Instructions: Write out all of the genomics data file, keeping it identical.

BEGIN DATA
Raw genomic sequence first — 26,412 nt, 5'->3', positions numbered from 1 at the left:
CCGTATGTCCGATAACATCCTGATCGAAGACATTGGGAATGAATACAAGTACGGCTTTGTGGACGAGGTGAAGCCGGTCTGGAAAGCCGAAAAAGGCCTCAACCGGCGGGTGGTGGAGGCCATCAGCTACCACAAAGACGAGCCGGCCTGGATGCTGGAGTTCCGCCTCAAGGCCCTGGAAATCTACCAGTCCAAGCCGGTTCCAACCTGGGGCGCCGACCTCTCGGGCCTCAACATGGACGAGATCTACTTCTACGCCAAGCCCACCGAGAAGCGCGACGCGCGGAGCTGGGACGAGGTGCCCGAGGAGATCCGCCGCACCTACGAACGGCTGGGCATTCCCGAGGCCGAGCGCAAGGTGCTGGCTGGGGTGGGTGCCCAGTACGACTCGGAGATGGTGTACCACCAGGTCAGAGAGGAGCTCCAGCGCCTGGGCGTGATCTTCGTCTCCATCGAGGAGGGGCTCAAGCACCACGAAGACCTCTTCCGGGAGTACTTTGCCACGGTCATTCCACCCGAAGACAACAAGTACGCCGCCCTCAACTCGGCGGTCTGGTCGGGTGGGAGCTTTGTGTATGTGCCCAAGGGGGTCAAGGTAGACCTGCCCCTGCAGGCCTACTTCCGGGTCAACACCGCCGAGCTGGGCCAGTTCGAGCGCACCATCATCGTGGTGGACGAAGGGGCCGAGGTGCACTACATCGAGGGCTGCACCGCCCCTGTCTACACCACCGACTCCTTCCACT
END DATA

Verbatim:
Raw genomic sequence first — 26,412 nt, 5'->3', positions numbered from 1 at the left:
CCGTATGTCCGATAACATCCTGATCGAAGACATTGGGAATGAATACAAGTACGGCTTTGTGGACGAGGTGAAGCCGGTCTGGAAAGCCGAAAAAGGCCTCAACCGGCGGGTGGTGGAGGCCATCAGCTACCACAAAGACGAGCCGGCCTGGATGCTGGAGTTCCGCCTCAAGGCCCTGGAAATCTACCAGTCCAAGCCGGTTCCAACCTGGGGCGCCGACCTCTCGGGCCTCAACATGGACGAGATCTACTTCTACGCCAAGCCCACCGAGAAGCGCGACGCGCGGAGCTGGGACGAGGTGCCCGAGGAGATCCGCCGCACCTACGAACGGCTGGGCATTCCCGAGGCCGAGCGCAAGGTGCTGGCTGGGGTGGGTGCCCAGTACGACTCGGAGATGGTGTACCACCAGGTCAGAGAGGAGCTCCAGCGCCTGGGCGTGATCTTCGTCTCCATCGAGGAGGGGCTCAAGCACCACGAAGACCTCTTCCGGGAGTACTTTGCCACGGTCATTCCACCCGAAGACAACAAGTACGCCGCCCTCAACTCGGCGGTCTGGTCGGGTGGGAGCTTTGTGTATGTGCCCAAGGGGGTCAAGGTAGACCTGCCCCTGCAGGCCTACTTCCGGGTCAACACCGCCGAGCTGGGCCAGTTCGAGCGCACCATCATCGTGGTGGACGAAGGGGCCGAGGTGCACTACATCGAGGGCTGCACCGCCCCTGTCTACACCACCGACTCCTTCCACT